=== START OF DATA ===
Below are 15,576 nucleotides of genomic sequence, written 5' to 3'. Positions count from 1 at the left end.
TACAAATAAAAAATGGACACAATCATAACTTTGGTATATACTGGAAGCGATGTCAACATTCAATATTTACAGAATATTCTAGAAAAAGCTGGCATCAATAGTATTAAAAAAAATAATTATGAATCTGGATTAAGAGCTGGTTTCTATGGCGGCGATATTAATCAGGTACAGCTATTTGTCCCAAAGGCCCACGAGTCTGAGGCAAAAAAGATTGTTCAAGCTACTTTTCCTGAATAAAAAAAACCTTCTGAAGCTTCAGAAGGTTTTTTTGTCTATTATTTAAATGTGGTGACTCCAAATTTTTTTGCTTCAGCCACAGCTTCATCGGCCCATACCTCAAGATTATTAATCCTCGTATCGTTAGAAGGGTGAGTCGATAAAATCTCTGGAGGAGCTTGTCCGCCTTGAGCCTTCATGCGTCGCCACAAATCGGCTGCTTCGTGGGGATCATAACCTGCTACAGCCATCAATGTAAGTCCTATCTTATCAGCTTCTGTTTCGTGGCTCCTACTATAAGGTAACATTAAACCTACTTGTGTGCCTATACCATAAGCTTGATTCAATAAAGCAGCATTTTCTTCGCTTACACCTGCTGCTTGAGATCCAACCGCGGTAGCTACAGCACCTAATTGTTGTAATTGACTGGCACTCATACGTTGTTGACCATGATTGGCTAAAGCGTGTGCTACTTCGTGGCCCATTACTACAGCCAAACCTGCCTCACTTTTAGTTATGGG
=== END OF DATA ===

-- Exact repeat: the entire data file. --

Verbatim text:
Below are 15,576 nucleotides of genomic sequence, written 5' to 3'. Positions count from 1 at the left end.
TACAAATAAAAAATGGACACAATCATAACTTTGGTATATACTGGAAGCGATGTCAACATTCAATATTTACAGAATATTCTAGAAAAAGCTGGCATCAATAGTATTAAAAAAAATAATTATGAATCTGGATTAAGAGCTGGTTTCTATGGCGGCGATATTAATCAGGTACAGCTATTTGTCCCAAAGGCCCACGAGTCTGAGGCAAAAAAGATTGTTCAAGCTACTTTTCCTGAATAAAAAAAACCTTCTGAAGCTTCAGAAGGTTTTTTTGTCTATTATTTAAATGTGGTGACTCCAAATTTTTTTGCTTCAGCCACAGCTTCATCGGCCCATACCTCAAGATTATTAATCCTCGTATCGTTAGAAGGGTGAGTCGATAAAATCTCTGGAGGAGCTTGTCCGCCTTGAGCCTTCATGCGTCGCCACAAATCGGCTGCTTCGTGGGGATCATAACCTGCTACAGCCATCAATGTAAGTCCTATCTTATCAGCTTCTGTTTCGTGGCTCCTACTATAAGGTAACATTAAACCTACTTGTGTGCCTATACCATAAGCTTGATTCAATAAAGCAGCATTTTCTTCGCTTACACCTGCTGCTTGAGATCCAACCGCGGTAGCTACAGCACCTAATTGTTGTAATTGACTGGCACTCATACGTTGTTGACCATGATTGGCTAAAGCGTGTGCTACTTCGTGGCCCATTACTACAGCCAAACCTGCCTCACTTTTAGTTATGGG